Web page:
A significant colonial vineyard and winery among the original Lower Hunter properties in Australia’s Hunter Valley wine region was actually located about fifty kilometres east of the present-day hub of cellar doors at Pokolbin.
In the mid-19th century a key figure in this original siting – James King – conducted a robust correspondence with European scientist Justus von Liebig. From his Irrawang property near Raymond Terrace, King directed questions and samples of his wine to Liebig at the University of Giessen (now named for Liebig), in Germany.
I have written about this in recent years in First Vintage: Wine in Colonial New South Wales (NewSouth/UNSW Press, 2012) – as have Ian D. Rae and William H. Brock in Historical Records of Australian Science 2013: v24 – pp. 189-206.
One of Liebig’s pupils visited King at Irrawang, and King is credited with encouraging the recruitment of German vinedressers to work in the burgeoning colonial New South Wales wine industry, particularly in the Hunter – which resulted in forty-three vineyard workers, coopers (barrel makers) and their families locating to the colony in 1848.
King and Liebig exchanged letters on the problems and progress of other colonial industries. But of greatest interest here is the correspondence on wine, including that Liebig provided King with predictions of the likely relative wine styles from the Old World that could be developed in the Hunter – judging from existing samples sent to him; and he particularly mentioned Hungarian Tokaji (see earlier post).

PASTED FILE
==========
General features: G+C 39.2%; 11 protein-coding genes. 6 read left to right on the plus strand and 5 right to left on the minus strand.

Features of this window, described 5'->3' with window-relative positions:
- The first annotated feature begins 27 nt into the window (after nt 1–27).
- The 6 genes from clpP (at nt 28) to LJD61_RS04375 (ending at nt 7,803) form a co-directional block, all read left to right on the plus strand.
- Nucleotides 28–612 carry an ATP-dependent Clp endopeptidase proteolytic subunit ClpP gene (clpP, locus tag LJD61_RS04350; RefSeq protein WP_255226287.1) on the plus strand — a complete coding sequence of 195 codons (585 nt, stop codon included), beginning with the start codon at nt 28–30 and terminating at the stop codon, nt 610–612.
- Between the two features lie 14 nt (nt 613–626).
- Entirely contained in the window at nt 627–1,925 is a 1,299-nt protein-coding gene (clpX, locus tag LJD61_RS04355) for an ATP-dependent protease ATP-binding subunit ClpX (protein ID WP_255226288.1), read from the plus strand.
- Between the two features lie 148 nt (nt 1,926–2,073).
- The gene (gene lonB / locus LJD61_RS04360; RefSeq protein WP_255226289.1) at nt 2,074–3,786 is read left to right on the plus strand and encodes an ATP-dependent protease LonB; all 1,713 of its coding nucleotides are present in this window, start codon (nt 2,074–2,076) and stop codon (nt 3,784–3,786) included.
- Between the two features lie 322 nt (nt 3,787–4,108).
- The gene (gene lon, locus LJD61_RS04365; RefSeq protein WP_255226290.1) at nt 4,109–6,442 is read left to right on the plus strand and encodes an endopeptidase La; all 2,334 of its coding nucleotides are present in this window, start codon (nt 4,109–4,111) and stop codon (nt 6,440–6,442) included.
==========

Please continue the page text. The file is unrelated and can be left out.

Even so, King’s story runs far deeper than this and is in fact quite gripping in its embodiment of colonial ambition and the processes of transplanting a highly desirable European cash crop in colonial Australia. Yet this has been forgotten as there are no living descendants of King involved in wine making in Australia. Indeed, he and his wife Eliza’s three daughters died in childhood. Surviving son Edward became a surveyor in Sydney. Memory of King does exist in a University of Sydney scholarship named for him, and his property is memorialised in street names and a school at Raymond Terrace.
Until September this year however, I did not know the location of Irrawang’s vines and winery as my research on King had been limited to his very lively archival record. This shows him to have been a tenacious advocate for his region in colonial development. (As yet I have to understand his relationship with the Wonnarua – though an increasing concentration of research at the University of Newcastle on Hunter Aboriginal-setter relations will soon enough reveal this.)